Balancing workplace flexibility and enterprise security is not a new challenge for IT and technology decision-makers—but getting it right is essential for tomorrow’s workplace.
On the one hand, employees need access to systems, data, and applications to do their job—anywhere, anytime, using any device. At the same time, IT and technology decision-makers must secure the enterprise from the growing volume and variety of security threats.
We reached out to influential IT leaders to gather their advice on how to handle this delicate balancing act.
“I liken it to walking a tightrope over a tank of hungry sharks,” says Ed Featherston (@efeatherston), VP and principal architect at Cloud Technology Partners. “Employees need access to information to do their job, but information must be protected. Put up too many roadblocks, and employees will find workarounds, putting data at risk. Understanding who needs what through the access channels is key to striking a balance.”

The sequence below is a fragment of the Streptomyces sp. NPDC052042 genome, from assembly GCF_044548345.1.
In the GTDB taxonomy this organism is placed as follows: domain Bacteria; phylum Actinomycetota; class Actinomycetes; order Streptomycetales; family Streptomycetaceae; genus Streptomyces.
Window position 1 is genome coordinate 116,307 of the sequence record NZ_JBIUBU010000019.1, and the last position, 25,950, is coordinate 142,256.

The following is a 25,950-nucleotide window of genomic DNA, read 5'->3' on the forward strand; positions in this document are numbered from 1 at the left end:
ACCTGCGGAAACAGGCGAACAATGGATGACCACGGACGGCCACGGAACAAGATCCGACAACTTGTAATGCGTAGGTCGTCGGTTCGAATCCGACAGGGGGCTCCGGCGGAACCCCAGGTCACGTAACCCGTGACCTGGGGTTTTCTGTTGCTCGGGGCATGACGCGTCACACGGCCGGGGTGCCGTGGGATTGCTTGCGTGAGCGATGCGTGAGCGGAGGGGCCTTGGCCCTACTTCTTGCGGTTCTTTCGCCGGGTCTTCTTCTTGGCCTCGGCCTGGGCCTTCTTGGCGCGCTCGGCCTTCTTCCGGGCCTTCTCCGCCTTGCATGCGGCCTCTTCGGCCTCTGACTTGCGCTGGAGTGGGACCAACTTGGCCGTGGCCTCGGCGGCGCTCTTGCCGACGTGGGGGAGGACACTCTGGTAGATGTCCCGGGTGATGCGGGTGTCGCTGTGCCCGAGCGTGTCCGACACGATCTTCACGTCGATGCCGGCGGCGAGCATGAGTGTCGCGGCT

If there’s a common theme running through our respondents’ answers, it’s this: Strike that balance with a multipronged approach that considers the human impact, best practice access controls, and the role of technology.
Jonathan Reichental (@Reichental), CIO of the City of Palo Alto, California, suggests six important steps: “Pursue a risk-based approach to cybersecurity solutions, mount a continuous education program, focus on protecting data over hardware, incorporate a mix of defense solutions, deploy a cloud access security broker (CASB) approach, and have a rigorous approach to access control.”
Put Your Users First
Just as customer experience has taken center stage for many organizations, so should employee experience top the list of considerations when balancing flexibility and security.
“Always start with the user experience, and focus on understanding where you need to reduce friction in collaboration and getting work done in your digital workplace,” says James Dellow (@chieftech), a consultant and researcher at Chief Technology Solutions. “Employees don’t want to intentionally risk enterprise security—and with an experience-led approach, you can make it a win-win.”
Tuan Pham (@tuan), managing director at SVB, says IT needs a tight—but not too tight—approach. “In today’s evolving business world, where people can work from anywhere, anytime, it’s extremely important to not impose draconian enterprise security for the sake of IT security theater,” he says. “IT departments must focus on the weakest parts of information security, including the human factor, and form policies, procedures, and processes that can truly protect an enterprise.”